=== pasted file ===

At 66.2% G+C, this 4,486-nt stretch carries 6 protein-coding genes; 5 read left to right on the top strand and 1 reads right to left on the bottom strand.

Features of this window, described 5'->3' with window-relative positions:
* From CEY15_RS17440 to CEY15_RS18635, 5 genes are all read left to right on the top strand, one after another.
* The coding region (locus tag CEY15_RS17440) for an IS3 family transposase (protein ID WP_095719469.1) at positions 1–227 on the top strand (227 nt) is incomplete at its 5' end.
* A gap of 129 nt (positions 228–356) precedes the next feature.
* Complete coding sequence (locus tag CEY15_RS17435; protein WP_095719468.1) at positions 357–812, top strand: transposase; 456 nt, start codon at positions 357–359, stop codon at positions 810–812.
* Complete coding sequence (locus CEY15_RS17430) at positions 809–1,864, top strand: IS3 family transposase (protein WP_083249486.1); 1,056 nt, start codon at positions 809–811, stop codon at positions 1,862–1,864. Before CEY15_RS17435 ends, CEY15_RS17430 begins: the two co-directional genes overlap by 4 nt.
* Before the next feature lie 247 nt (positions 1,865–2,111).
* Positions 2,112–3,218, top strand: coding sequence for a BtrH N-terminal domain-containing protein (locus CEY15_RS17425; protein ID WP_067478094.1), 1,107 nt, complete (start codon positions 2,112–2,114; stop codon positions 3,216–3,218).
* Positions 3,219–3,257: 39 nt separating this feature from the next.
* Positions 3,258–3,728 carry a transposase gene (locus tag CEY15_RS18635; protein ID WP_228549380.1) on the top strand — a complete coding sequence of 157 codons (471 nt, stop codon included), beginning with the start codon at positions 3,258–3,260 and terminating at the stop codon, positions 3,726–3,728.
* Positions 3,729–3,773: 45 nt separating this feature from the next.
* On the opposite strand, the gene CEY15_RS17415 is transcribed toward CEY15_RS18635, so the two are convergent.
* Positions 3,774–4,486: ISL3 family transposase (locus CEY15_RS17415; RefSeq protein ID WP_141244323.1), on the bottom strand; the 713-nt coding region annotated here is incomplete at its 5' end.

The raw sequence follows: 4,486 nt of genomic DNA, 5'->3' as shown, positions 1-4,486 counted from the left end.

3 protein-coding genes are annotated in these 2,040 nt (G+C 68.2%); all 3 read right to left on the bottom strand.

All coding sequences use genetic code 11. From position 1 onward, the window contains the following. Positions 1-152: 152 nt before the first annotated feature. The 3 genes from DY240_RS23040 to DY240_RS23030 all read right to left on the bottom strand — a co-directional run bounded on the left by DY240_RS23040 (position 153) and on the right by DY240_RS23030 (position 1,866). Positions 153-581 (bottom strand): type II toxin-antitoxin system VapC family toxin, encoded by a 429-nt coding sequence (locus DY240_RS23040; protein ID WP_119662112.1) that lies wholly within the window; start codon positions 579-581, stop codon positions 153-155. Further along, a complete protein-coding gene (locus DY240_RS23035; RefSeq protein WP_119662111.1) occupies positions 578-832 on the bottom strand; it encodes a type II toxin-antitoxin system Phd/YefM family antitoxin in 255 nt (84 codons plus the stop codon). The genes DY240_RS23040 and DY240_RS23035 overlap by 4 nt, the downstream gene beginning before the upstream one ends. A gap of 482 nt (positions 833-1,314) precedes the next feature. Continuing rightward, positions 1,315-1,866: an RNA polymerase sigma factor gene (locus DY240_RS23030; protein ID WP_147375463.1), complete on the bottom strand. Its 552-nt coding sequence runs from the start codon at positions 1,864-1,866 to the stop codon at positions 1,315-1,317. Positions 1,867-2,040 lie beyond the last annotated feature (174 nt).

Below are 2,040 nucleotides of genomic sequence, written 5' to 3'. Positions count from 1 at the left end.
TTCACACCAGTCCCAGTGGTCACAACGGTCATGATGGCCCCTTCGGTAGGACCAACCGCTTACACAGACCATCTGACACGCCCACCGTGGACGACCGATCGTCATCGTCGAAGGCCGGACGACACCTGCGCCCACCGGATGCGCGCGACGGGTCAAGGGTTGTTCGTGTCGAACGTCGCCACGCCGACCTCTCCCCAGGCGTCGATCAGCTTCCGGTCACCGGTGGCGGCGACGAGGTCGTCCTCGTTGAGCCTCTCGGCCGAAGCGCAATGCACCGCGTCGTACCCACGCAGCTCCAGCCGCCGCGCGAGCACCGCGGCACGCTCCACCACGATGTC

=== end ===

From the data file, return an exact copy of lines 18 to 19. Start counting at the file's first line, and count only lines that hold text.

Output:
Below are 2,040 nucleotides of genomic sequence, written 5' to 3'. Positions count from 1 at the left end.
TTCACACCAGTCCCAGTGGTCACAACGGTCATGATGGCCCCTTCGGTAGGACCAACCGCTTACACAGACCATCTGACACGCCCACCGTGGACGACCGATCGTCATCGTCGAAGGCCGGACGACACCTGCGCCCACCGGATGCGCGCGACGGGTCAAGGGTTGTTCGTGTCGAACGTCGCCACGCCGACCTCTCCCCAGGCGTCGATCAGCTTCCGGTCACCGGTGGCGGCGACGAGGTCGTCCTCGTTGAGCCTCTCGGCCGAAGCGCAATGCACCGCGTCGTACCCACGCAGCTCCAGCCGCCGCGCGAGCACCGCGGCACGCTCCACCACGATGTC